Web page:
Usambara - Day 3 - The long ridge and dodgy kebabs
Trip Start Dec 16, 2005
125Trip End Jun 12, 2006
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Fresh bread and milky coffee to get me of to a raring start for the day. A bit of mist lingering but that soon burnt off. Farmland and villages to start the day before entering the cool of the pine forest. A locally planted venture used for local timber.
On seeing a man with a stick and machete I asked Juma what the stick was for. Walking came the reply. Funny as most walking sticks I see don't have two sharpened points at either end, but who was I to argue with the guide!
We followed this guy to a group of men and dogs where it turns out they were going wild pig hunting.
After the forest we dropped down to the village where Juma was born where we picked up quite an entourage - perhaps 50 kids! Juma knew everyone.
Lunch turned out to be bread that Juma had half inched from the convent - I wasn't complaining the bread was tasty, but given our meager lunch menu I wasn't sure if he was given a small budget or if he was pocketing anything he didn't spend.
We eventually dropped down into Mtae and the cloud cover. By the time we checked into out hotel the mist had cleared somewhat and we grabbed a couple of Safari beers and headed to a viewpoint for a post celebration hike.
All in all I'd really enjoyed the Usambaras. Definitely not the spectacular scenery of the other hikes completed but a pleasant hike. The highlight though was the cultural side of things. Getting to see the Usambara people in their colourful clothing.
Mtae itself is situated right on the northern point of the Usambara Mountains and a road traverses the ridge from south to north where I believe it came to an end. The ridge itself was pretty thin so must of the town consisted of one house to the right and one house to the left of this road with steep drop-offs leading down from the houses. To the west the Massai Steppes were red and parched and stretched out towards the Pare Mountains. To the east the plains were green and stretched towards the Indian Ocean and Mombassa in Kenya. All perfect for sunset and sunrise viewing.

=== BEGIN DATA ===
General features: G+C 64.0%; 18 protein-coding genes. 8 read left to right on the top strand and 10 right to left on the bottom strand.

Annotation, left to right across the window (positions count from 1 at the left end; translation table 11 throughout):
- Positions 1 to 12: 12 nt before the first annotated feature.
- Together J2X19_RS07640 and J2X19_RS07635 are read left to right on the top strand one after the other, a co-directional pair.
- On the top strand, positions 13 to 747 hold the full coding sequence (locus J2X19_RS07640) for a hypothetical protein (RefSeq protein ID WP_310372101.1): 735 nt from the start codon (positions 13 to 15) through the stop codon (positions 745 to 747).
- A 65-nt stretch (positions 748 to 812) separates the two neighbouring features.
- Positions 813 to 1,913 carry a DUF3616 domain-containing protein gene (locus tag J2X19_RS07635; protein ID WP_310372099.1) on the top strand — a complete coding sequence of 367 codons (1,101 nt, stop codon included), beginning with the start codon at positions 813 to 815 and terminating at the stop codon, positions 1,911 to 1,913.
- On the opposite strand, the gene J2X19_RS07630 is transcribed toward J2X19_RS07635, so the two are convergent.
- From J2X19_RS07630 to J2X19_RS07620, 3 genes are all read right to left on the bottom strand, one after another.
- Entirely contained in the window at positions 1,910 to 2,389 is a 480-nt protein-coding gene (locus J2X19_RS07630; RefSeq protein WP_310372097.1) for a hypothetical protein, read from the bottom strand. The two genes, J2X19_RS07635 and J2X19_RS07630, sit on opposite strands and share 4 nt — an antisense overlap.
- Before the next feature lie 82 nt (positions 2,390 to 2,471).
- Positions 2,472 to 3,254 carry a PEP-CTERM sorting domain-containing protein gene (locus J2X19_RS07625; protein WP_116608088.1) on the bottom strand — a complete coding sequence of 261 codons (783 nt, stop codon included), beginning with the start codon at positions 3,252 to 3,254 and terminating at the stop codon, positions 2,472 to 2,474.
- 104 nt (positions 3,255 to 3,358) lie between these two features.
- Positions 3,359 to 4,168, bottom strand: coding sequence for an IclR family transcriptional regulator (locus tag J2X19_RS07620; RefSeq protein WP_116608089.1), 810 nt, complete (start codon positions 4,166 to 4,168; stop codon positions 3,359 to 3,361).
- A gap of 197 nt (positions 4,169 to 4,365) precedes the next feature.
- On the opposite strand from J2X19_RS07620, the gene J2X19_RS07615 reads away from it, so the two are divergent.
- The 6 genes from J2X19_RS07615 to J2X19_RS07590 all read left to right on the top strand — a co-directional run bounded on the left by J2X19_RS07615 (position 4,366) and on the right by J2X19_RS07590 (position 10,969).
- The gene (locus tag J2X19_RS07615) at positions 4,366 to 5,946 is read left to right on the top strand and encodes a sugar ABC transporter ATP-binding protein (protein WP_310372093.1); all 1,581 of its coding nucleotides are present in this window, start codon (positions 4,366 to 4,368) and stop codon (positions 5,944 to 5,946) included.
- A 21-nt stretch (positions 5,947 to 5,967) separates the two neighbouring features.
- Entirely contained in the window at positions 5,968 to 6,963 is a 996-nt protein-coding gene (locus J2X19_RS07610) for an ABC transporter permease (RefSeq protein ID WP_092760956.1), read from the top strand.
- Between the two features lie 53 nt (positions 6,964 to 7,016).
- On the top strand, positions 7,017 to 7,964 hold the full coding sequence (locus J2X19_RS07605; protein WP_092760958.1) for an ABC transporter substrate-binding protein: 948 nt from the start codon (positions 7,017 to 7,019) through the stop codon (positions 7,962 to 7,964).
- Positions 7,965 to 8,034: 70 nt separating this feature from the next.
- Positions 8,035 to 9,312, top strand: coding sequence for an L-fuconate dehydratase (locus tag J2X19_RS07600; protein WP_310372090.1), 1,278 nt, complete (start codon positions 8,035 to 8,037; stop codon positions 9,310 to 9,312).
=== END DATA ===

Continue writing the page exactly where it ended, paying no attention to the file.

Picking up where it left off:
Had a beer and finally found a dodgy kebab, that turned out to be very tasty. Not as large as the ones in Uganda. But at 10c a pop it was definitely a reasonable price!
Had a chat with Juma and he is not the alcoholic I thought he was. He is 22 and had his first beer ever a year ago. The reason he was stumbling on the first night was I bought him a couple of beers so I had someone to drink with, so maybe itīs me who is the drunk! He mentioned because heīd never really drunk before if he had 3 beers his friends would be carrying him home!
After sunset we went for what Juma called 'Draughts dinner'. So called because like the board game there were many pieces/dishes to choose from - again very tasty, I think Juma preferred this African food to the western stuff we got at the convent.